Legal Dictionary

pre-emption rights

Legal Definition of pre-emption rights

Related terms

Definition of pre-emption rights

Further reading

A pre-emption right is a right to acquire certain property in preference to any other person. It comes from the Latin verb emo, emere, emi, emptum, to buy or purchase, plus the inseparable preposition pre, before. It usually refers to property newly coming into existence. A right to acquire existing property in preference to any other person is usually referred to as a right of first refusal.

Company shares

In practice, the most common form of pre-emption right is the right of existing shareholders to acquire new shares issued by a company in a rights issue, a usually but not always public offering. In this context, the pre-emptive right is also called subscription right or subscription privilege. This is the right, but not the obligation, of existing shareholders to buy the new shares before they are offered to the public. In this way, existing shareholders can maintain their proportional ownership of the company, preventing stock dilution. In many jurisdictions, subscription rights are automatically provided for by statute, for example the UK, but in other jurisdictions it only arises if provided for under the constitutional documents of the relevant company, for example the US.

Other situations in which pre-emption rights are seen to arise are in property developments; parties close to the investors are often given a right of pre-emption in relation to new flats or condominiums within a development.

Overall, pre-emption right is similar to the concept of a call option.

Historical meanings

In earlier time, "pre-emption right" has had a separate and distinct meaning to that given to it today.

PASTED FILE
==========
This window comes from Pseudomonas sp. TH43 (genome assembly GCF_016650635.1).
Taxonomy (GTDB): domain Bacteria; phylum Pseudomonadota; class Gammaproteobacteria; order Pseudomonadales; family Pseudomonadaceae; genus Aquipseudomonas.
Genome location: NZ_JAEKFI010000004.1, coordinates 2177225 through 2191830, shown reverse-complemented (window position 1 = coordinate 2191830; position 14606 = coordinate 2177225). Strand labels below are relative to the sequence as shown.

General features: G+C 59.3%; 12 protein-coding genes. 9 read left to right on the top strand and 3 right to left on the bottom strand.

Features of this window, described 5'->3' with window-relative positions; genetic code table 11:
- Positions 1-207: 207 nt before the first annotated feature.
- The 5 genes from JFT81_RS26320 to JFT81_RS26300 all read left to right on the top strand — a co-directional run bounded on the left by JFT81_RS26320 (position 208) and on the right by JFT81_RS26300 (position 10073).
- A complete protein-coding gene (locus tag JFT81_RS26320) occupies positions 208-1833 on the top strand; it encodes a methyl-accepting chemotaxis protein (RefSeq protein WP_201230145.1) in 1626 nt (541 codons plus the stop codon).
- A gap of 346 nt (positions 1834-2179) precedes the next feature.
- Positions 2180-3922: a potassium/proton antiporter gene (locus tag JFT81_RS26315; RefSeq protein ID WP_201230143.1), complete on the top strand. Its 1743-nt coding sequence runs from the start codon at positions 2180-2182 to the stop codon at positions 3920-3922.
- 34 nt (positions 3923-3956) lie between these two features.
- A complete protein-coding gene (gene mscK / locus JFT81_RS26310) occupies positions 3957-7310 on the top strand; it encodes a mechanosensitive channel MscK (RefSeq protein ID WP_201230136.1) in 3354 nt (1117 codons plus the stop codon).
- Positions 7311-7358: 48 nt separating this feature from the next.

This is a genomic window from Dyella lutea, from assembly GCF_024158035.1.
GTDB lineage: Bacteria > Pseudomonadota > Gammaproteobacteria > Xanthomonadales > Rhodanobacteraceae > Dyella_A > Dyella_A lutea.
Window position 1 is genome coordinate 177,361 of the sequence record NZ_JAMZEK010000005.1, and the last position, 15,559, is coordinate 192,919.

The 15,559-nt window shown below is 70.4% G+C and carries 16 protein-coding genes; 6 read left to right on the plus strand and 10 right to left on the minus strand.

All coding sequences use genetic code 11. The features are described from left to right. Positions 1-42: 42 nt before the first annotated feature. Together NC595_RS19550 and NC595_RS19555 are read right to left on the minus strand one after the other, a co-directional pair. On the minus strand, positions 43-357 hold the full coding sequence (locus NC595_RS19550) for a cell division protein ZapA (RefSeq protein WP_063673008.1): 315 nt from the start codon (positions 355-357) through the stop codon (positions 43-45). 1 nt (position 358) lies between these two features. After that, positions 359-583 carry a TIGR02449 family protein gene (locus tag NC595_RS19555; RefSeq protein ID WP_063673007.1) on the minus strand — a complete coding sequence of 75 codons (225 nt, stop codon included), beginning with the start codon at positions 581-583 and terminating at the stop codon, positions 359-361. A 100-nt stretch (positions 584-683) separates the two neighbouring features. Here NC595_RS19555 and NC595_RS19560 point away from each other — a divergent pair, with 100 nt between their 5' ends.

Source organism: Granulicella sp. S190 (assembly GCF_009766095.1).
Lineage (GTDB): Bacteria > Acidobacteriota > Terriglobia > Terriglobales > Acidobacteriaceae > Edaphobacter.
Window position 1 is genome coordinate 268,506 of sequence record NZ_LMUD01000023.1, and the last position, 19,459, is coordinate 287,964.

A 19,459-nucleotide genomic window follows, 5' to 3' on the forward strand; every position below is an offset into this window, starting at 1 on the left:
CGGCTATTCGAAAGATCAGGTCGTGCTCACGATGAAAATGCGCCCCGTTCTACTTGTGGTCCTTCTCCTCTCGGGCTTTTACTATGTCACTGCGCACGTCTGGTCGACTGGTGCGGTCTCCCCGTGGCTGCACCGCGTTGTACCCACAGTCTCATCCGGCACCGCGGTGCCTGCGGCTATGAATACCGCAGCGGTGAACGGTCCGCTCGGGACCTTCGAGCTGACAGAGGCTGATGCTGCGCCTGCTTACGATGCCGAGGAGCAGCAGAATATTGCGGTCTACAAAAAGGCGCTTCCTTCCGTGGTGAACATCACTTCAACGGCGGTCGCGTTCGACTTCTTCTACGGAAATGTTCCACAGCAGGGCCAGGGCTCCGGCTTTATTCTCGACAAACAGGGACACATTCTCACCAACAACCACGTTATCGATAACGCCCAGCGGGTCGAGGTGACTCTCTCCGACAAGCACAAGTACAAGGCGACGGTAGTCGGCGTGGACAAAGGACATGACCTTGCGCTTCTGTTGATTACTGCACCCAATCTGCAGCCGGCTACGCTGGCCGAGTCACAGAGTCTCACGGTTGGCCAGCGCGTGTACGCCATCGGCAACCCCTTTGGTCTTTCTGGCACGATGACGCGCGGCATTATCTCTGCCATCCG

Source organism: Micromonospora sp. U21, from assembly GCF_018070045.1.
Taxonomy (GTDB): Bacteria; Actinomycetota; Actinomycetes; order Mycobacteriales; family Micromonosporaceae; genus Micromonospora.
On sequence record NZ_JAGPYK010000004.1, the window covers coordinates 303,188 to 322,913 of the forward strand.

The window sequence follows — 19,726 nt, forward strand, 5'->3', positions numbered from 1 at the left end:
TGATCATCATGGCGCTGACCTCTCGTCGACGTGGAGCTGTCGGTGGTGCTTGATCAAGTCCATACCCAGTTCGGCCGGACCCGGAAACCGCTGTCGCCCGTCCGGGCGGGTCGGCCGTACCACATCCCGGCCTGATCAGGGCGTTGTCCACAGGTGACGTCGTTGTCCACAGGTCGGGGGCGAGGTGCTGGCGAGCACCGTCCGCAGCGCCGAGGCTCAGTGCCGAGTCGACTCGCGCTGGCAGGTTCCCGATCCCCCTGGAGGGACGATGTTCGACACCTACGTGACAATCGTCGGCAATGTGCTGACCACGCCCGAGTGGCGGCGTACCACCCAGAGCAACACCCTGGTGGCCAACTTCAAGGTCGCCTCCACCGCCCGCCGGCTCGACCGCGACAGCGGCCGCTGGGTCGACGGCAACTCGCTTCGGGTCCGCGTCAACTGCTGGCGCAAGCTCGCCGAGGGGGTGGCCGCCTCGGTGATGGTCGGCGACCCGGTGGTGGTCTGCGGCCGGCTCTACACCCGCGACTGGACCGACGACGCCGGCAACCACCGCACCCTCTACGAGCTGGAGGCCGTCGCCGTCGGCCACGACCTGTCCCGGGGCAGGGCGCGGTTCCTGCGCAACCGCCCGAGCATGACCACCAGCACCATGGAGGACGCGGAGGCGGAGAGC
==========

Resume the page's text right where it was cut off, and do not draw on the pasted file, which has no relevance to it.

Under international law, the right of preemption formerly referred to the right of a nation to detain merchandise passing through its territories or seas, in order to afford to its subjects the preference of purchase. This form of right was sometimes regulated by treaty. A treaty between the United States and Great Britain in 1794 agreed that "whereas the difficulty of agreeing on precise cases in which alone provisions and other articles not generally contraband may be regarded as such, renders it expedient to provide against the inconveniences and misunderstandings which might thence arise. It is further agreed that whenever any such articles so being contraband according to the existing laws of nations, shall for that reason be seized, the same shall not be confiscated, but the owners thereof shall be speedily and completely indemnified; and the captors, or in their default-the government under whose authority they act, shall pay to the masters or owners of such vessel the full value of all articles, with a reasonable mercantile profit thereon, together with the freight, and also the damages incident to such detention."

In the United States in the eighteenth century, the right given to settlers of public lands, to purchase them in preference to others, was called the preemption right.


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